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2011 du Tertre, a Unique Vintage says Alexander van Beek

pin it button 2011 du Tertre, a Unique Vintage says Alexander van Beek

 

2011 Bordeaux harvest Chateau du Tertre 288x300 2011 du Tertre, a Unique Vintage says Alexander van Beek

2011 Harvest Chateau du Tertre

 

JL: What happened during the growing 2011 du Tertre growing season with your vines at Chateau Du Tertre?

Van Beek: “The 2011 du Tertre is the product of a unique vintage. March, April, May and June were extremely dry with more than 190 mm of hydric deficit and signs of stress in a vegetal level. The flowering stage was ideal with no cryptogamic disease pressure. At the beginning of the “veraison”, we had an established lack of water, which was compensated by mid-July rains afterwards. The ripeness was much slower than expected. In the end, it allowed to time for the Cabernet Sauvignon and Cabernet Franc to reach balance”.

JL: 2011 is a Bordeaux harvest shaped by draught. Did the July rains come at a time that helped your vines for the 2011 du Tertre?

Van Beek: “Indeed, the spring draught had considerably slowed down the vine development and even “stopped” the vegetative cycle. The vegetative cycle restarted and the vine resumed its normal development when the rains of July came”.

JL: Due to fears of rot, some producers began picking slightly earlier than usual. Did you alter your schedule at Chateau du Tertre?

Van Beek “Even if for some parcels, it was necessary to start the harvest within the week, there was no emergency for most of the other parcels. The feature is all the more true with Cabernet Sauvignon. We are planning on finishing the 2011 harvest around the beginning of October, if the sanitary state remains clean and healthy”.

JL: Did the drought present you with any unique or specific challenges with your 2011 Bordeaux harvest in Margaux?

Van Beek:  “Every year, we have the same challenge, harvesting at the right time, when the grape is close to its optimal maturity and its sanitary state remains perfect”.

JL: With the recent storms, did you harvest dates change? Do you have fears of rot? If so, what are doing to avoid that issue?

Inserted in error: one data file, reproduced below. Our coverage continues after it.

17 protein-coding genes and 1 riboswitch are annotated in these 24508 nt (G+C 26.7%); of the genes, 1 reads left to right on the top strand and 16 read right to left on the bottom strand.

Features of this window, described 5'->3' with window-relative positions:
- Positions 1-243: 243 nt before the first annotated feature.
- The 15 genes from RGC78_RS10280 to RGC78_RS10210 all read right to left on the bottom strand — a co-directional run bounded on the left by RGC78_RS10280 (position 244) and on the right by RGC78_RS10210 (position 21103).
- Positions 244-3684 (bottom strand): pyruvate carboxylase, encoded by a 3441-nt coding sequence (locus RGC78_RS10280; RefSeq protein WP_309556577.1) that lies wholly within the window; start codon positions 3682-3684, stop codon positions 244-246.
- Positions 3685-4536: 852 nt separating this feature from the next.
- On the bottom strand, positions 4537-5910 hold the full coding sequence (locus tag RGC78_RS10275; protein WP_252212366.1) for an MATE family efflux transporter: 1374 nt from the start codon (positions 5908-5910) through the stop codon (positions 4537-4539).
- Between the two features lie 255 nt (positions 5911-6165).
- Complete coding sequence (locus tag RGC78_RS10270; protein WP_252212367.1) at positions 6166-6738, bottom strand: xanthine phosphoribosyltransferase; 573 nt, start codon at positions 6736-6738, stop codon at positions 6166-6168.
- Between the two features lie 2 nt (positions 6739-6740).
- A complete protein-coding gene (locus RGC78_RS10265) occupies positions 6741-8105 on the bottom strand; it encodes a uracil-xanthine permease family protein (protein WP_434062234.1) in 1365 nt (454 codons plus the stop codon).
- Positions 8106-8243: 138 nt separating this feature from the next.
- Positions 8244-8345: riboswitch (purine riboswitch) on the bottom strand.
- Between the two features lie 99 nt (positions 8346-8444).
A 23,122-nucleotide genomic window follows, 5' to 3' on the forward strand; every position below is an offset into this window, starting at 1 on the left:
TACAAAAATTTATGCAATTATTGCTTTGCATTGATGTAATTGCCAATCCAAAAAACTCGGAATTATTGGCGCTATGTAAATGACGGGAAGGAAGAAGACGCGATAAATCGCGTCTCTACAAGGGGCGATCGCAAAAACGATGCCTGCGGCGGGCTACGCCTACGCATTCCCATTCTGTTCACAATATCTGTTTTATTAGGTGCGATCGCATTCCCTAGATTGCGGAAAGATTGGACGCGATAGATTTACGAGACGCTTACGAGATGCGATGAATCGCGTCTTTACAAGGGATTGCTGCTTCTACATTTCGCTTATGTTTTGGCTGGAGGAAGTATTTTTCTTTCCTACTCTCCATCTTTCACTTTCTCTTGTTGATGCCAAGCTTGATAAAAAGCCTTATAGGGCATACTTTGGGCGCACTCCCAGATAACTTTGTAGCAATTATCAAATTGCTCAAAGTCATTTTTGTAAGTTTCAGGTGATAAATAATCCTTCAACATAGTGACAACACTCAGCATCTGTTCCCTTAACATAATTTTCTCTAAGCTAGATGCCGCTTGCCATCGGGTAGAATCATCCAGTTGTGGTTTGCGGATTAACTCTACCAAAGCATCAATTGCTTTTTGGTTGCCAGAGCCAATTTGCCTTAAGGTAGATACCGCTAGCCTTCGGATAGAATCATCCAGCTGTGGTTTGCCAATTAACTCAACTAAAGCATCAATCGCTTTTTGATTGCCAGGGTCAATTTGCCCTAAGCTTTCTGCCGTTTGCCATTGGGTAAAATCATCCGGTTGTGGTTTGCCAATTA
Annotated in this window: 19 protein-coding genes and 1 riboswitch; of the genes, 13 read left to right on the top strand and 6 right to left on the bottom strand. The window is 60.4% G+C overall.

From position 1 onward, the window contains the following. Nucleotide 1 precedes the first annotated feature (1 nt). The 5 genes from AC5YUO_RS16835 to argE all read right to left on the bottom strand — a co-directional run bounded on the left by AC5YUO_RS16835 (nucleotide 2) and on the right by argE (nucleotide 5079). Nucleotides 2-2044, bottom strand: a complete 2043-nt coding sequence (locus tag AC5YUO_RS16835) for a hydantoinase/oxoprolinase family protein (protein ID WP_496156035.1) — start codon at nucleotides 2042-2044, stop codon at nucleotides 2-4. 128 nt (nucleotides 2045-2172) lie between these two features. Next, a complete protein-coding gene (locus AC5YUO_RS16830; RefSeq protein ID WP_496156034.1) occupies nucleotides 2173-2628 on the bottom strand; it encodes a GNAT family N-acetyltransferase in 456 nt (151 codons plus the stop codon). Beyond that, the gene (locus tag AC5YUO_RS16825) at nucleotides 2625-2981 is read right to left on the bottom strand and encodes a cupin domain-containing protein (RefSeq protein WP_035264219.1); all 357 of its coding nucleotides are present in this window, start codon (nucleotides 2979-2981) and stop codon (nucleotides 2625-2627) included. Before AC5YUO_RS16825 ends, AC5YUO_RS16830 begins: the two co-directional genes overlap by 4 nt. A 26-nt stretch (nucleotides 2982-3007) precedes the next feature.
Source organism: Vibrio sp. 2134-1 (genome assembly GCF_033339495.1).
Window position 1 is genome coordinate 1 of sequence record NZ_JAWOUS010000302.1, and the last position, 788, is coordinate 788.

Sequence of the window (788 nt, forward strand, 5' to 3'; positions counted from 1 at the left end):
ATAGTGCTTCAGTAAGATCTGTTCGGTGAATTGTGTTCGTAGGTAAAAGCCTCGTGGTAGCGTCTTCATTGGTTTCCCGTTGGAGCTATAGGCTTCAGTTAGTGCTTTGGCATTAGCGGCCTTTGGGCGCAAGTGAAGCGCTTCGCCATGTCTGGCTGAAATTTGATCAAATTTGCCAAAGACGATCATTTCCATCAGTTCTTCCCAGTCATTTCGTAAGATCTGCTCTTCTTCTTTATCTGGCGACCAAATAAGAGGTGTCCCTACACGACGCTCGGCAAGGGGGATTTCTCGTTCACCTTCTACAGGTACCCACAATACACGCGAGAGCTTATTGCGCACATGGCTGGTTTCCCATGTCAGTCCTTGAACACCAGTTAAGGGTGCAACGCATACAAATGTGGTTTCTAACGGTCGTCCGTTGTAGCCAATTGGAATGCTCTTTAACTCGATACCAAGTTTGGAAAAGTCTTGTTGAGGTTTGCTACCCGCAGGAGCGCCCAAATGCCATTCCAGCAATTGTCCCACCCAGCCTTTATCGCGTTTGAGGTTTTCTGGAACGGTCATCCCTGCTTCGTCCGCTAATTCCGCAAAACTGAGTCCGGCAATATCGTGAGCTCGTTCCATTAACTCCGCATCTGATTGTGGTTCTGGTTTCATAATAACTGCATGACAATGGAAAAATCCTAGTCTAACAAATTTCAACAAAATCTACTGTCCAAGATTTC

Van Beek: “Luckily, we were not affected by hails and recent storms only brought us some rain. The accumulation of rain was close to 70mm mid-July, which is the standard of these last 30 years”.

JL: Do you use satellite imagery?

Van Beek: “We used satellite imagery for the first time one year ago. This allowed us to confirm or specify the differences of our terroir following the research we made in 2008.

JL: Do you use optical sorting? If so, what part did they play in 2011?

Van Beek: “We used optical sorting since the 2010 Bordeaux harvest. We think this equipment will be useful this year. It will help us sort and separate the grapes grilled by the sun and the portions of berries that did not perfect ripeness, because of the hydric stress of July.”

JL: The 2011 Bordeaux harvest was originally forecast to be the earliest vintage since 1893. That changed and the harvest was moved back a few weeks. What allowed for the change ?

Van Beek: “This is essentially the disruption of the climate at the beginning of July that completely modified the initial trend. The spring-like draught and heat resulted in a great earliness and the restoration of a cooler and wetter climate have replaced everything is a normal context. Thus, the 3 weeks’ advance has gradually been reduced by two.”

JL: What vintage does 2011 Bordeaux remind you of so far?

Van Beek: “No other vintages remind me of so extremely dry spring conditions (a little bit like
1976 even), followed by an atypical summer. The “veraison” started very early,then took its time and almost ended in the average period. By September 8th, Cabernets don’t seem to be mature enough and we have only one desire: let things work out… the weather forecast seems very good for the coming weeks”.

JL: Can you please share some technical information? What are your potential alcohol levels, pH readings and IPT numbers from your early vats?

Van Beek:  “The potential alcohol levels presently vary from 12.6° to 13.2° with a total acidity of 4 g/l of H2SO4 and a pH number at 3,4. The tannic potential seems to be good but will only be valuable within the end of the alcoholic fermentation”.

JL: With those early numbers showing lower alcohol than we’ve seen lately, coupledwith higher levels of acidity, what specific choices will you need to make during the vinification for 2011 Bordeaux wine?


Van Beek: “We are going to begin the extraction carefully and adapt the nature of pumping over accordingly. The most difficult task this year, will be to extract enough tannin and color to obtain all the finesse and elegance we are seeking at Chateau du Tertre”.